My brother bought a Mitsubishi car called the "Colt" and sold by Dodge in the late 70's. He skidded into a curb at 10mph on a rain-slicked road. The entire front suspension and subframe was destroyed. The very first thing the repair shop said was "You should have bought a Dodge Omni. It's much better built. Japanese cars have very flimsy frames and suspensions." Shortly thereafter he traded for an American made Dodge Daytona and it was flawless.
I don't know where people get the idea that Japanese cars are somehow better. We test drove a Toyota Highlander before buying our Envoy. Pieces of interior trim were falling off, it had no power and the brakes were defective. I don't call that "quality".
My 2004 GMC Envoy equipped with the six cylinder engine with 99,000 miles has seemed to run rough for some time. I checked to see if the engine mountings were good; they were; checked to see if the serpentine belt was rough; it wasn't, couldn't find anything wrong; it ran good.
Two days ago it started idling real rough and the check engine came on for the first time setting a code; P0014.
Took it to the GMC dealer and he showed me a copy from their service manual that is real alarming. Looks like the cam is advanced too much; it may be due to one or all three cam actuators, or the engine may be virtually junk because the crankshaft has so much endplay that it has shed metal into the oil system and will have to be replaced.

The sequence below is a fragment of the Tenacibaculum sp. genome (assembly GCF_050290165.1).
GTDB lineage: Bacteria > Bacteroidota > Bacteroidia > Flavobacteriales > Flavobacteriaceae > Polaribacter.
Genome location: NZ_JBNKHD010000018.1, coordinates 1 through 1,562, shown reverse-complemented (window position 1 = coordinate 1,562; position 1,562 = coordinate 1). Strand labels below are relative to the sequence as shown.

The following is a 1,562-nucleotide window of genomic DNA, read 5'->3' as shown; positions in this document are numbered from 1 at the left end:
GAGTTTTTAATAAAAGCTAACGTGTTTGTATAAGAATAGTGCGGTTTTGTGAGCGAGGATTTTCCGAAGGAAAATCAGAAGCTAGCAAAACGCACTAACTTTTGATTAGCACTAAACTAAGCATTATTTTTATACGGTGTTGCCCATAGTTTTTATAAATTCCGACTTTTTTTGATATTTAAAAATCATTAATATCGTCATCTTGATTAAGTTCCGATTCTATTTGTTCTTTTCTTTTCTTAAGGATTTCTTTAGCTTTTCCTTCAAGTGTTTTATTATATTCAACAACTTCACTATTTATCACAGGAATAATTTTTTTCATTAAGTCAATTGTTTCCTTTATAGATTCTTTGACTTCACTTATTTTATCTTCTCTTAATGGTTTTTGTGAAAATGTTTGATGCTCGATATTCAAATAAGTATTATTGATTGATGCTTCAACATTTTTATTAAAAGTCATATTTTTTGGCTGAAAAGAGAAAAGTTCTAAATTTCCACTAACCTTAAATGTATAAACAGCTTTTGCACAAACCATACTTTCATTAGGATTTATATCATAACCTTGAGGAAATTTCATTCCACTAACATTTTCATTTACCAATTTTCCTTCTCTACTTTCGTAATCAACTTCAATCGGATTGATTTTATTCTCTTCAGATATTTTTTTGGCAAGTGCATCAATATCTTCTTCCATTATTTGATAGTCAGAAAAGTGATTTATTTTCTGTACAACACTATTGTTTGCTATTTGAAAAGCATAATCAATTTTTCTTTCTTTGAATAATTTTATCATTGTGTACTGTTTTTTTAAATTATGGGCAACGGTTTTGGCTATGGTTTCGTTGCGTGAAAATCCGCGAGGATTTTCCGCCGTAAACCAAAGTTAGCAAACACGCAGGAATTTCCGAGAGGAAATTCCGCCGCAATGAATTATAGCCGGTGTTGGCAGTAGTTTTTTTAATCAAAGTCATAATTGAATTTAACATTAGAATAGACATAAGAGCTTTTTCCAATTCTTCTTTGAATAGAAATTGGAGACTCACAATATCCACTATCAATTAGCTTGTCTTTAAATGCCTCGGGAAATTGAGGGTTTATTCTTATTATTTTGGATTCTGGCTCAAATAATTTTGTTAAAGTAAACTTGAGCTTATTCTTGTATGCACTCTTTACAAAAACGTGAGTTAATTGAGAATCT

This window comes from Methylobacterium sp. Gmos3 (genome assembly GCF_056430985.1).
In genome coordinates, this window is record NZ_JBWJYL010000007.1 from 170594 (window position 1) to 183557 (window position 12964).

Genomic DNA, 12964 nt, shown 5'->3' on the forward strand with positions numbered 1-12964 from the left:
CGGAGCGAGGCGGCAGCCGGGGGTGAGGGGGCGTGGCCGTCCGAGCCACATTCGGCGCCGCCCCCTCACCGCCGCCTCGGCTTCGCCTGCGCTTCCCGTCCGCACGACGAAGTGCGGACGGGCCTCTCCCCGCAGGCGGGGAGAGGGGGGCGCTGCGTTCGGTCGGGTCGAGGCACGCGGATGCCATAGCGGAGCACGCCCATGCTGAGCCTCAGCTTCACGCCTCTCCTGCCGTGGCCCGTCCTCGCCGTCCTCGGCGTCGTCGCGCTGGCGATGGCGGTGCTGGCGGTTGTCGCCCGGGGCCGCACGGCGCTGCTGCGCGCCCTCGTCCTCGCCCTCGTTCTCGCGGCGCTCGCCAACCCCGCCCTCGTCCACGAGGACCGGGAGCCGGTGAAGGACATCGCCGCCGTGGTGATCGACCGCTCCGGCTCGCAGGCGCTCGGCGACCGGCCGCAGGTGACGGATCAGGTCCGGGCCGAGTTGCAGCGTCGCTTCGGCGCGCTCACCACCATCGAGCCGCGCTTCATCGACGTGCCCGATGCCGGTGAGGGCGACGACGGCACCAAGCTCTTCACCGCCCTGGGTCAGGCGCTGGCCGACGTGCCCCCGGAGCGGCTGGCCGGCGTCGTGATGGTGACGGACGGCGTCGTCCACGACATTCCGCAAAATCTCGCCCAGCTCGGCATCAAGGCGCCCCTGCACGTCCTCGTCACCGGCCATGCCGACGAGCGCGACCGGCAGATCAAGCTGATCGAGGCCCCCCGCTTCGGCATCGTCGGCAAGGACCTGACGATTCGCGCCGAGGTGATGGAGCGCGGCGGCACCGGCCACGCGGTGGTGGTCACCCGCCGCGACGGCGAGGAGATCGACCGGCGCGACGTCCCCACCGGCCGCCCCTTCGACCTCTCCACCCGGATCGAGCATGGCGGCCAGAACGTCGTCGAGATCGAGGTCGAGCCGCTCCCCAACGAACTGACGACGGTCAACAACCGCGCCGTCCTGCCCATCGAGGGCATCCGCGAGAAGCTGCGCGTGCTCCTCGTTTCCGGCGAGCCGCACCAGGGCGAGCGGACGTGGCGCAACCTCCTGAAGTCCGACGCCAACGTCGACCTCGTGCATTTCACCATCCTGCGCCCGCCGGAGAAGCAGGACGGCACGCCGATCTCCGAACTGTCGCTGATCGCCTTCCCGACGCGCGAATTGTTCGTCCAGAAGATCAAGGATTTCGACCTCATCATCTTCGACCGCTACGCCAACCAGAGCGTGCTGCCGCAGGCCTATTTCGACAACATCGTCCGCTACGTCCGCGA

GM's document ID: 2235070, Pages 1-3, concerning: "#PiP3694C: Belt Noise Rough Idle And/Or SES Light With DTC P0014 and/Or P0017-Inspect CMP Actuator Solenoid and Crankshaft Endplay-keywords P0106 (Feb 16, 2009)
This memo affects: 2004-2009 Chevrolet TrailBlazer, Chevrolet Colorado, GMC Envoy, GMX Canyon, Hummer H3, Saab 97x with an Inline 4,5, oe 6 cylinder engine. (RPO Codes L52, LK5 LL8 LLR LLV.
Better check with your dealer about this major problem.
I have six inline 04 Envoy XLT.
You probably go offroading. As a kid I was always under the car from offroad. I had really good luck from the Lord I guess. 104,000 miles and never left sitting but for battery, flat, or gas, and gas jumps and tire changes come free mostly from GM but then from Onstar.
Now I have death wobble in my alignment, and can't afford the alignment with this depression and $$4.20 gas. Thank God it is so reliable. Host of minors tho, gauges not working service engine soon etc.
You shouldn't have bought your exhaust manifold / catalytic converter from the dealer... by that price you clearly did... you could've got an aftermarket cat & possibly ex. manifold for a 1/3rd or less than that. Transmission rebuild at 100,000 isn't great, but isn't bad either.